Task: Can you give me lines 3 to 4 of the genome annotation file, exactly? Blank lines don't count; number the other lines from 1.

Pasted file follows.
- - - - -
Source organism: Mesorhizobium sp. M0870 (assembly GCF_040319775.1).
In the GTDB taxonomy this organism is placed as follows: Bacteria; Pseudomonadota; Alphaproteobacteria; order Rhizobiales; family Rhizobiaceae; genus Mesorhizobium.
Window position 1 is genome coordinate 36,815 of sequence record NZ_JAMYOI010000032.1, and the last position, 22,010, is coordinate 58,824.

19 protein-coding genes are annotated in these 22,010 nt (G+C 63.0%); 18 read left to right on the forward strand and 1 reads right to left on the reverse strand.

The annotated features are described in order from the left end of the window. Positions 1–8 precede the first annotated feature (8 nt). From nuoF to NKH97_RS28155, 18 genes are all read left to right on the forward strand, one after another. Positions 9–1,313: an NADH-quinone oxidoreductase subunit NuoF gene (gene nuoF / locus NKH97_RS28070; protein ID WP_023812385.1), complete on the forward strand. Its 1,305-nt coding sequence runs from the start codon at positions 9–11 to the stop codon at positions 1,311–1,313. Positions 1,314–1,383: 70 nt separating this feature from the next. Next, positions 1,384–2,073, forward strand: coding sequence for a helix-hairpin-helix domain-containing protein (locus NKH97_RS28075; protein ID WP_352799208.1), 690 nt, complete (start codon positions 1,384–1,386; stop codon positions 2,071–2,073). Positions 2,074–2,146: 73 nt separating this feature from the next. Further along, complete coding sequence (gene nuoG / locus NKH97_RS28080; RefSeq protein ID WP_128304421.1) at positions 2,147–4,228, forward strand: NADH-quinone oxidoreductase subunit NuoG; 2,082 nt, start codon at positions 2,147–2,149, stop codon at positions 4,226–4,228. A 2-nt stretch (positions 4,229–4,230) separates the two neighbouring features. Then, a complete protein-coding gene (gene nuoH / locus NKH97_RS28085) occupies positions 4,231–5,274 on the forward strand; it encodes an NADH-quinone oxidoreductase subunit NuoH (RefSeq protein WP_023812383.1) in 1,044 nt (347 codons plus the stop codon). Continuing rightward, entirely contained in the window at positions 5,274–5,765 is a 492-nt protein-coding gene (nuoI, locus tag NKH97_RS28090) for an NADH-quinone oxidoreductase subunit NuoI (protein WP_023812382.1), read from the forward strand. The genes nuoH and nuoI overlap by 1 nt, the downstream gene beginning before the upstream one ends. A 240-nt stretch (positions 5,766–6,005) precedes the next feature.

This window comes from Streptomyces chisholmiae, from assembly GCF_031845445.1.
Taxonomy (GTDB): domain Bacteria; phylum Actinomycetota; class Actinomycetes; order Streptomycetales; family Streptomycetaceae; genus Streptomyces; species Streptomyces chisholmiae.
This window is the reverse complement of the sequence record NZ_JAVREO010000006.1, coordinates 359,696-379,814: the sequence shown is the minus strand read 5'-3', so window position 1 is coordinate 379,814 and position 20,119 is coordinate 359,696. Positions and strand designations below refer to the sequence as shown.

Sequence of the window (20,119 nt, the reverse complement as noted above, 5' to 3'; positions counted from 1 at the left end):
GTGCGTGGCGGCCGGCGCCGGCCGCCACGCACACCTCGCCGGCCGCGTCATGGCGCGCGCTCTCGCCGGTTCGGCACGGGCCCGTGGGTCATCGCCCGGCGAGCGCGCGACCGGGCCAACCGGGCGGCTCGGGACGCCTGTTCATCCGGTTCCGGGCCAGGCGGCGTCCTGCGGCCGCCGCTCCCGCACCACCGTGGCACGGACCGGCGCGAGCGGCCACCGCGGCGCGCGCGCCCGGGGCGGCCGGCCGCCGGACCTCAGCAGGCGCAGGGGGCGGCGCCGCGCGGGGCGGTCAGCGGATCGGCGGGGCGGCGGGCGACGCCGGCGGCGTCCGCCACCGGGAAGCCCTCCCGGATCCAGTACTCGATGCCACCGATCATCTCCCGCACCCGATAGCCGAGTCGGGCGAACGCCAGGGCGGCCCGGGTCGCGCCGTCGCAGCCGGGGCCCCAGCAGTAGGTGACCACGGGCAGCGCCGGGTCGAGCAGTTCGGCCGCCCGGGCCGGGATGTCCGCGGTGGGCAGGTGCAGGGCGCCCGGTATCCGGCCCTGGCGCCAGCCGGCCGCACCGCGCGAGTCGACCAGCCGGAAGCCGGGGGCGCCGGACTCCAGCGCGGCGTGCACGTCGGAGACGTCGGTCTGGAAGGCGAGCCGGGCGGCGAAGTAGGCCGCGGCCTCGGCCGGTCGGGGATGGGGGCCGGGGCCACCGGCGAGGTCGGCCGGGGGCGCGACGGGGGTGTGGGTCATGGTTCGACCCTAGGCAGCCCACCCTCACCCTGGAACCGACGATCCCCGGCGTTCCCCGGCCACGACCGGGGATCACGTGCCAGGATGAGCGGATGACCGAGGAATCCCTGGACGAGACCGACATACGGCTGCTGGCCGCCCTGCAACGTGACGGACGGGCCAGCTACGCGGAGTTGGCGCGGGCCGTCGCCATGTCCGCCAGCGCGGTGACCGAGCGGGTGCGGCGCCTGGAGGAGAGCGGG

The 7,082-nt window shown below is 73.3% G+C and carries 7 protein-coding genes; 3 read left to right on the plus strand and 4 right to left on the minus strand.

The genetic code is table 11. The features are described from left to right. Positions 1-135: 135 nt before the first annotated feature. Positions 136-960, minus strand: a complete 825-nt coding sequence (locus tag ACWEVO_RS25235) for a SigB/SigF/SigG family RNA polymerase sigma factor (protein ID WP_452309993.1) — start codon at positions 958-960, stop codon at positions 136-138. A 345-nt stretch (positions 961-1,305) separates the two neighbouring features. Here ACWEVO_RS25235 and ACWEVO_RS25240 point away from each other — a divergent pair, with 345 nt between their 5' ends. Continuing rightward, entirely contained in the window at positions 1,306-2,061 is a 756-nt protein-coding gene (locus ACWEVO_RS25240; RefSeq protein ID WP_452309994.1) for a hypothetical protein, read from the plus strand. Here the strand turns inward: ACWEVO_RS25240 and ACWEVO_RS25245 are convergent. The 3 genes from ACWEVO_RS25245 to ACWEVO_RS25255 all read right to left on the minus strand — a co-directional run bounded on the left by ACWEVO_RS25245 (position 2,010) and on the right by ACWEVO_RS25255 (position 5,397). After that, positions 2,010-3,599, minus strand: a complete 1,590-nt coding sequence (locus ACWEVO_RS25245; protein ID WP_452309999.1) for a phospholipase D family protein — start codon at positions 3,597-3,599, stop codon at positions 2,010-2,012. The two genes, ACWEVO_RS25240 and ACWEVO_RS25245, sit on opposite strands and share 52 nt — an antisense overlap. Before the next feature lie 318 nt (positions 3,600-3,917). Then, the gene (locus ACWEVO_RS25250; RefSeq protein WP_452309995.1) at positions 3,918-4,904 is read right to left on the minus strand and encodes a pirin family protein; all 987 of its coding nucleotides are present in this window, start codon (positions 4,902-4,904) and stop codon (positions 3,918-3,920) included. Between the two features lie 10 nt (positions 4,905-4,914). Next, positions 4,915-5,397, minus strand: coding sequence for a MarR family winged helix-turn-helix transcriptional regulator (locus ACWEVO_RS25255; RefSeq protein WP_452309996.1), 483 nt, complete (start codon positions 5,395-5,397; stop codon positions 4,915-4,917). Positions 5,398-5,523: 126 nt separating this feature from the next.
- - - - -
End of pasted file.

Window position 1 is genome coordinate 36,815 of sequence record NZ_JAMYOI010000032.1, and the last position, 22,010, is coordinate 58,824.

19 protein-coding genes are annotated in these 22,010 nt (G+C 63.0%); 18 read left to right on the forward strand and 1 reads right to left on the reverse strand.